Ms Fox and another teacher, Helena Jones, visited Kayonza Primary School in May 2008 during an exchange visit and were shown around the two new classrooms. The Rwandan school has now renamed itself the Kayonza Llanederyn Primary School in recognition of the link. Some of the students have now got pen pals with the pupils in the African schools and regularly write to them. Members of staff from Kayonza Primary School also came over the teach in Llanederyn, and showed pupils traditional flags, drums, instruments and dances.

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Children do charity

March 19, 2009 at 11:18 am (Uncategorized) (, , , , , )

With charity and giving being on everyone’s mind at the moment for Comic Relief tonight (Fri), people are putting themselves through all kinds of trials and tribulation to raise money for children both in the United Kingdom and Africa.

This year the slogan is ‘Do something funny for money’, and students, schools and businesses all over Cardiff are performing tasks such as dressing in pyjamas all day to telling jokes to raise funds for the cause.

But what happens when all the fun surrounding Comic Relief stops? It is easy to forget the help that is needed, especially in Africa where children are suffering daily. One Cardiff school broke the trend and decided last year to raise money for an East African orphanage, so they would receive money and help at a time of year when they may not be in the forefront of everyone’s mind.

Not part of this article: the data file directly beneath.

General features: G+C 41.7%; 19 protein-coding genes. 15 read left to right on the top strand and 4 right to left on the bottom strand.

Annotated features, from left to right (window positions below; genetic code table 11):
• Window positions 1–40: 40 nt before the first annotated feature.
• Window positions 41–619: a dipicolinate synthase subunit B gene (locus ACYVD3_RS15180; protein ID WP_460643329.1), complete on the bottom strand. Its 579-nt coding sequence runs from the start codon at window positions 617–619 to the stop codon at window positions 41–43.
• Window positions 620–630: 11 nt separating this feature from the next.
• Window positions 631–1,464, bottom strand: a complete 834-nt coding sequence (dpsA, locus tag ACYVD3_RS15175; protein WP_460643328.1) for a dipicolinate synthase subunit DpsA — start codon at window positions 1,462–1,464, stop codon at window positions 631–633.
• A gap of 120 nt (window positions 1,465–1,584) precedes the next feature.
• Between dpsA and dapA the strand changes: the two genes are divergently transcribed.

Albany Primary School, Albany Road, Plasnewydd celebrated their harvest festival in October by raising money for the East African Mission Orphanage in Kenya. Now the money has been put to good us and the orphanage has just managed to buy new bunk beds with the donations that were raised by the pupils. The beds means the children, who are in the orphanage after losing their parents to disease or not being properly cared for, can have a better night’s sleep and be more comfortable in their surroundings.

All classes, from class one to class 14 took part in the Harvest Festival on October 6. They had the choice of either donating food to local homeless centres or donating money to the orphanage. They managed to raise £150 to be sent to Kenya. Jody Sage, 27,teacher of class 9 pupils, helped organise the donation to Mission Orphanage after she travelled through Africa and had visited the orphanage herself.

The school prefers to donate to a cause that is linked to one of their teachers, so Mrs Sage suggested the orphanage would be perfect as the children would be able to relate to it by helping other children.

Mrs Sage said: “We spent 24 hours at the orphanage with the children. They are children at the need of the day and need help. It is a brilliant orphanage but it is only voluntary so they need support.”

The orphanage has been established for more than 10 years, and provides a home for more than 125 children and teenage mothers. They care for children who would end up either dying a premature death through malnutrition, or walking the streets in search of food. They often turn to as a means of survival. The children are often taken into Kenyan gangs and are exploited by the gang leaders. The orphanage tries to find the children and help them before they are forced onto the streets.

Because they are so short of funding, they rely on donations to survive. The orphanage only applies to children who are orphans, not HIV victims, which Mrs Sage say is a problem for the institution, as HIV sufferers often get a lot of coverage and support but places such as the orphanage are overlooked.

The children at Albany Primary School were sent photos of the orphans and the new beds they had brought with the donations from the school. Mrs Sage said the children were very pleased to have seen the photos and how their money had been used to help other children like themselves.